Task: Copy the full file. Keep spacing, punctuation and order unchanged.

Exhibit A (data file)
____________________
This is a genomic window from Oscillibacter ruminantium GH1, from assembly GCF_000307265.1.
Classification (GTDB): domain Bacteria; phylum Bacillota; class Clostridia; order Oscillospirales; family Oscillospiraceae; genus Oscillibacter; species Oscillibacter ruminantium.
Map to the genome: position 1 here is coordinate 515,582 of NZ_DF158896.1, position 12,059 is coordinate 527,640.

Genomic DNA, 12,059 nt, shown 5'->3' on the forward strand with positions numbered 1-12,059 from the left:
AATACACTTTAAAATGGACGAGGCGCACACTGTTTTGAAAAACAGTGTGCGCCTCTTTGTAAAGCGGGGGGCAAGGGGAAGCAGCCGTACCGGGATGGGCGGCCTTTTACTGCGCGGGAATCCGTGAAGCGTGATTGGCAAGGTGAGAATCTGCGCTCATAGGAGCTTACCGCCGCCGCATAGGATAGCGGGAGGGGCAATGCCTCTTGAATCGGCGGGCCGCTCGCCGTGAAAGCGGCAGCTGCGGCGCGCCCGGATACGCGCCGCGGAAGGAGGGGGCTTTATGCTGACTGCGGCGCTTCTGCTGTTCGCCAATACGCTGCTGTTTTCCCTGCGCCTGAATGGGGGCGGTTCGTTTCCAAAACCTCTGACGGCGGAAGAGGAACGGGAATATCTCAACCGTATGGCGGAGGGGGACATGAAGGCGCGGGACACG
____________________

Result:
This is a genomic window from Oscillibacter ruminantium GH1, from assembly GCF_000307265.1.
Classification (GTDB): domain Bacteria; phylum Bacillota; class Clostridia; order Oscillospirales; family Oscillospiraceae; genus Oscillibacter; species Oscillibacter ruminantium.
Map to the genome: position 1 here is coordinate 515,582 of NZ_DF158896.1, position 12,059 is coordinate 527,640.

Genomic DNA, 12,059 nt, shown 5'->3' on the forward strand with positions numbered 1-12,059 from the left:
AATACACTTTAAAATGGACGAGGCGCACACTGTTTTGAAAAACAGTGTGCGCCTCTTTGTAAAGCGGGGGGCAAGGGGAAGCAGCCGTACCGGGATGGGCGGCCTTTTACTGCGCGGGAATCCGTGAAGCGTGATTGGCAAGGTGAGAATCTGCGCTCATAGGAGCTTACCGCCGCCGCATAGGATAGCGGGAGGGGCAATGCCTCTTGAATCGGCGGGCCGCTCGCCGTGAAAGCGGCAGCTGCGGCGCGCCCGGATACGCGCCGCGGAAGGAGGGGGCTTTATGCTGACTGCGGCGCTTCTGCTGTTCGCCAATACGCTGCTGTTTTCCCTGCGCCTGAATGGGGGCGGTTCGTTTCCAAAACCTCTGACGGCGGAAGAGGAACGGGAATATCTCAACCGTATGGCGGAGGGGGACATGAAGGCGCGGGACACG